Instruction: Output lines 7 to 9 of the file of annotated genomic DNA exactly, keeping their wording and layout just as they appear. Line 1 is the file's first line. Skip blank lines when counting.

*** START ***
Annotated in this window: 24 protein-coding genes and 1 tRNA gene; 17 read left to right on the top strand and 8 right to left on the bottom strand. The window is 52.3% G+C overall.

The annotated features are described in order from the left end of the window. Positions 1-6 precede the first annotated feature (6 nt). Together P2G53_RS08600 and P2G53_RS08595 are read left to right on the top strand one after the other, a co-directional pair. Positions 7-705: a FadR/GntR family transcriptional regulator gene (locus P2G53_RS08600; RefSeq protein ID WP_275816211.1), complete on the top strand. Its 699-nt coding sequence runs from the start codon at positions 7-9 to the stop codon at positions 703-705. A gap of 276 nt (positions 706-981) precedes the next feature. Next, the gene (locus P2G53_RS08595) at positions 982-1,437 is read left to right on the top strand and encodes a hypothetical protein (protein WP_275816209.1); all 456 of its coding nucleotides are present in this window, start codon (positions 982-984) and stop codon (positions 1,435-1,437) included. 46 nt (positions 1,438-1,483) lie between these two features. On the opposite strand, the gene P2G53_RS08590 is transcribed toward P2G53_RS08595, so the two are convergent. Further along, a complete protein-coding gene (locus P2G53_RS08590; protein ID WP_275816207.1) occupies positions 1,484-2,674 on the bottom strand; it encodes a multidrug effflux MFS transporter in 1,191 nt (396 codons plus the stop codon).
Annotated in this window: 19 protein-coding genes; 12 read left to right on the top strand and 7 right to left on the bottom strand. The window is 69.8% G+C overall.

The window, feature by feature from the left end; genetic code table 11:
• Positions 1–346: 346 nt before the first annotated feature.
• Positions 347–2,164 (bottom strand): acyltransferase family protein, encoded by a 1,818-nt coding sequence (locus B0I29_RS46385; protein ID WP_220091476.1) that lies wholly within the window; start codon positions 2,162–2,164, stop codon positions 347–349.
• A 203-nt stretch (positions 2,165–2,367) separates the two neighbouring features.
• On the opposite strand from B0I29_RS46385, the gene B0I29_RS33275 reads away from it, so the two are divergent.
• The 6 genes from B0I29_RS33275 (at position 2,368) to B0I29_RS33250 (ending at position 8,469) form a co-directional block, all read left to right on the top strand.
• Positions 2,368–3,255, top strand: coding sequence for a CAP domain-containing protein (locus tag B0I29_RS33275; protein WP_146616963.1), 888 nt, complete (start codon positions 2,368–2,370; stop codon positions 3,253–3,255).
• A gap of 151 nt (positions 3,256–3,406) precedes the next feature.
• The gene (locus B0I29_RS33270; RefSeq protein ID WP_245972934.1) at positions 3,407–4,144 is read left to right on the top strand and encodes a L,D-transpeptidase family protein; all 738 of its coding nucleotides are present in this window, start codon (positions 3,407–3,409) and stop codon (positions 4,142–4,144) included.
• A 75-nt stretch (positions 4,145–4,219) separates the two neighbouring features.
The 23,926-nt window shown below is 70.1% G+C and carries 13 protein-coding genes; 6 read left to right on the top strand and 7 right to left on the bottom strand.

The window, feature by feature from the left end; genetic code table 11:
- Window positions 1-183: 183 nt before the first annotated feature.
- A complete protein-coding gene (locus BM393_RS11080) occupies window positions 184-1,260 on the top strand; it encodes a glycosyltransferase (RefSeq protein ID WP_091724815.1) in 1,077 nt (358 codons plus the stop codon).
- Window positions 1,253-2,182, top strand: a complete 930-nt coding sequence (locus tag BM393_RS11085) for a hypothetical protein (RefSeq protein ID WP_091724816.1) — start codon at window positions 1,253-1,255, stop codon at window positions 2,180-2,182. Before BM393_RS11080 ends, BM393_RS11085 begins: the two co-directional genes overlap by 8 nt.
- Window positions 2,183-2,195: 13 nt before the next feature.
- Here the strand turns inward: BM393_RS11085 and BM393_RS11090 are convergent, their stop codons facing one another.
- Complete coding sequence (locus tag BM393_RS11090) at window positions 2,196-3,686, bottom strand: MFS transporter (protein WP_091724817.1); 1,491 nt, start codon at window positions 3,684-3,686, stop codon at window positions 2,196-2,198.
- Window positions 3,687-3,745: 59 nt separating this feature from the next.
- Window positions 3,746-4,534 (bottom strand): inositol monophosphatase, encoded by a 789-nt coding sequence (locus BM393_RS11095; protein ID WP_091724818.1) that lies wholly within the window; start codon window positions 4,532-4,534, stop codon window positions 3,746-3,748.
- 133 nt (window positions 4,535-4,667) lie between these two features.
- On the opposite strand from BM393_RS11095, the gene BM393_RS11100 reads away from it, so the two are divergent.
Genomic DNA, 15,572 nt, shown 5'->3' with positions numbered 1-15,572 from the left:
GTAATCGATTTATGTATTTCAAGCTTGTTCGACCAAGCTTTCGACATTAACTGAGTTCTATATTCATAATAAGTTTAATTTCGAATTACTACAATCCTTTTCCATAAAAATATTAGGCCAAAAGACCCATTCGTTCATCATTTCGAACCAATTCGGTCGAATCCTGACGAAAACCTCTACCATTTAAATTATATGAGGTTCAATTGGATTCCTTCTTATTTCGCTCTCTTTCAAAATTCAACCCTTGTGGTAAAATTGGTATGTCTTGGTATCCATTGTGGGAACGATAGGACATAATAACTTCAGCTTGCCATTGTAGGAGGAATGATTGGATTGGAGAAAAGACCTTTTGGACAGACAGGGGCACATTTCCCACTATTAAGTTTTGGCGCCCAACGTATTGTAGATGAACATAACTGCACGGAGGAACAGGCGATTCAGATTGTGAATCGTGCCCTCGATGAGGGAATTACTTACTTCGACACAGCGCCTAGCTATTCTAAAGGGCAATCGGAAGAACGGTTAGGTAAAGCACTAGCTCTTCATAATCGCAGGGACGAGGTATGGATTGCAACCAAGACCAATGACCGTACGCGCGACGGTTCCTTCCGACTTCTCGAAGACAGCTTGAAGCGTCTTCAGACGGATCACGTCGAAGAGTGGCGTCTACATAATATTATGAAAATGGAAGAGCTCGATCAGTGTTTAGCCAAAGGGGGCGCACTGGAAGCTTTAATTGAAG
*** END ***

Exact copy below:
• A 203-nt stretch (positions 2,165–2,367) separates the two neighbouring features.
• On the opposite strand from B0I29_RS46385, the gene B0I29_RS33275 reads away from it, so the two are divergent.
• The 6 genes from B0I29_RS33275 (at position 2,368) to B0I29_RS33250 (ending at position 8,469) form a co-directional block, all read left to right on the top strand.